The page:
Just a quick note to mention that I changed the “enter the code you see” control (known as a CAPTCHA or HIP control) found on the comment form for my blog. Instead of letters, numbers, and a bunch of random characters, all you have to enter now is a three-digit number. Should work more reliably I hope.

The same change has been made on the Paramagus Blog, my Dad’s blog, and all of the Blogosphere blogs. If you encounter any problems, please let me know.

In case you’re wondering, the control I am using now was created by Timothy Humphrey for Community Server. It appears to work fine in CS 1.1, CS 2.0, and the old .Text 0.95!

The New Splog

Post ImageBack in April of 2004 I was posting about something I called “splogging“. Basically it was the repeated and never-ending activity of leaving comments on someone’s blog post, essentially, spam comments. At the time, it was funny, because I was using this against friends! Eventually spam comments became a real problem, and it was no longer funny. I first experienced huge amounts of spam on my blog in October of 2004, which forced me to introduce a Human Interaction Proof control, commonplace on the web now.

The term splog is changing though. No longer does it mean spam comments (which, fortunately have declined in numbers). Instead, it refers to fake blogs setup for the sole purpose of creating link farms. Here’s what the sploggers do:

The splogger executed a script that ran searches on blog search engines for specific keywords, said [PubSub’s Bob] Wyman, notably names of some of the A-list bloggers, like Dave Winer and Chris Pirillo. Then the splogger took the results, went to Blogger-BlogSpot and, using the service’s application programming interface, or API, automatically created tens of thousands of blogs that contained text from the bloggers’ real Web sites, Wyman said, along with links to the mortgage and other sites.

People querying the well-known bloggers’ names in blog search engines, and people who track these bloggers and their write-ups via services like PubSub, Technorati and Feedster, then received feeds to the fake blogs, jamming RSS readers with useless links, Wyman said.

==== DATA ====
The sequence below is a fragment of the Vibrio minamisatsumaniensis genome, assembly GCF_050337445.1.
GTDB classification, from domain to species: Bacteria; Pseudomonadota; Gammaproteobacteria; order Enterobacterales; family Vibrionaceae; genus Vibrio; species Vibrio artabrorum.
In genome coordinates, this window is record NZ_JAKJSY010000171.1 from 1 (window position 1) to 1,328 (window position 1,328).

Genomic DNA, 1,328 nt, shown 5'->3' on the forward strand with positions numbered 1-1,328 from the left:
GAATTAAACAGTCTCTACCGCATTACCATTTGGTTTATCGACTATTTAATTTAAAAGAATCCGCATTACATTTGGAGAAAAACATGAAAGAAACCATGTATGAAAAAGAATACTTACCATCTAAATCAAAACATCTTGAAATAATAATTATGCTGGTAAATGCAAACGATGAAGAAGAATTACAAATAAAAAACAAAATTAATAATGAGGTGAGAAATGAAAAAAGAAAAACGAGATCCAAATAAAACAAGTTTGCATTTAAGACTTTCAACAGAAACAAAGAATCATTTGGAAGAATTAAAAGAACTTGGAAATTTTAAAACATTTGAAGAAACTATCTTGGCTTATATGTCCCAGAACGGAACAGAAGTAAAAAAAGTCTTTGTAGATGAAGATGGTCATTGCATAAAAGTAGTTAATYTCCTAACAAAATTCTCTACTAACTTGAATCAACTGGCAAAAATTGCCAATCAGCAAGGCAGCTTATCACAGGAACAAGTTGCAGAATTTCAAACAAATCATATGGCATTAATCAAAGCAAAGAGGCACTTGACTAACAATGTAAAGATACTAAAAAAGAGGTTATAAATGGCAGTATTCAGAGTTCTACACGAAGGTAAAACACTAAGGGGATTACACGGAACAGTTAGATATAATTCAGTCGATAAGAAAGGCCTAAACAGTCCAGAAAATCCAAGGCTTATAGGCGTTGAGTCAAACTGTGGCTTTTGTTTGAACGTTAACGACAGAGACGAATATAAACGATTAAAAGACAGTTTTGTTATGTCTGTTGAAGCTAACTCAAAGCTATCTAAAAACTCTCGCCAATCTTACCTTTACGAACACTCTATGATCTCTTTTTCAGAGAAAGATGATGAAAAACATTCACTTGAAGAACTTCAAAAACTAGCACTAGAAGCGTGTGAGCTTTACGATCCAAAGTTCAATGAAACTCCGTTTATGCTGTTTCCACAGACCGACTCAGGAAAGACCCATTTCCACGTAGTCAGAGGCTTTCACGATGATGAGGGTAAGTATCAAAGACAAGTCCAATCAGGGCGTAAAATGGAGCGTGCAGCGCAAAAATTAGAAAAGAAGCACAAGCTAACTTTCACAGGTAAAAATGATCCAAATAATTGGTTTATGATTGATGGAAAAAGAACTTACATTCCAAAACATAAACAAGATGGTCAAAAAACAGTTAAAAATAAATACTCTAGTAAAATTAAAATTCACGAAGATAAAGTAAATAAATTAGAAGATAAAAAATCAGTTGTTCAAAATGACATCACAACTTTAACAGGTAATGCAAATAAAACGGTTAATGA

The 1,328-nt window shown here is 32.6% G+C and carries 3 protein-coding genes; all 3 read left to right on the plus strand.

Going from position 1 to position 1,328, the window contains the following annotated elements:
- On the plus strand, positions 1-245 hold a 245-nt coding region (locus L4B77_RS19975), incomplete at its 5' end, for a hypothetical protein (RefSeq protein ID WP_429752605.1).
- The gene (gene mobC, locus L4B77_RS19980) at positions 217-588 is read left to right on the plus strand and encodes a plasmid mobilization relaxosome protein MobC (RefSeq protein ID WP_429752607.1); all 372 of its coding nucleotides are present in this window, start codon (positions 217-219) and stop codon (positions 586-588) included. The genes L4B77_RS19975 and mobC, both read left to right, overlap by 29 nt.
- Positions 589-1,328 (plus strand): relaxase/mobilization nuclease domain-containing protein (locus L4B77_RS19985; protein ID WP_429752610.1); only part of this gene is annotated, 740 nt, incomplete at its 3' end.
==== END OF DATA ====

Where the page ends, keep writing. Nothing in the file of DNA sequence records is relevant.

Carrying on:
I am by no means an A-list blogger, but I have noticed it happening to me too. If you search Google for mastermaq, the results are littered with results for fake blogs. Most of the ones that affect searches for me are not hosted at Blogspot, but some are. And that’s where most of the problem has originated from.

The problem has gotten really bad lately, as described in the CNET News.com article I quoted above. Who knows what will happen, but we need a resolution! To get things started, Chris Pirillo has posted Ten Suggestions for Google’s Blogspot. I particularly like suggestions two and six – no brainers in my opinion.

Read: CNET News.com

Gennux

Post ImageToday was a busy day for events. This evening Dickson and I attended a presentation at the University of Alberta by Gennux Microsystems Corp., a relatively new Edmonton-based company. They make an anti-spam product called eW@LL Mail which they say is unique in that it does not use content filtering like the vast majority of anti-spam technologies. They describe the product as a messaging firewall.

The developer who wrote most of the application and started the company is Sam Wong, and he gave the majority of the presentation tonight. He seems very smart, and excited about the work he is doing. Sam led us through some reasons for why spam exists, the numbers around how much spam is sent and recieved and the dollar value for related-costs (like lost productivity), the competition, and finally the Gennux solution. Dickson and I asked a bunch of questions about the technology, trying to find ways around it, but the product does seem very solid. They mentioned some statistics about how well it works, but I very much think that it’s one of those “you have to see it to believe it” things.

We didn’t ask them how much it costs, but I would imagine it’s not cheap. If it works like they say though, it would probably be worth it. They have quite a few installations already, including a fairly high profile one with an ISP in Taiwan. It’s good to see an Edmonton software company doing so well!

Read: Gennux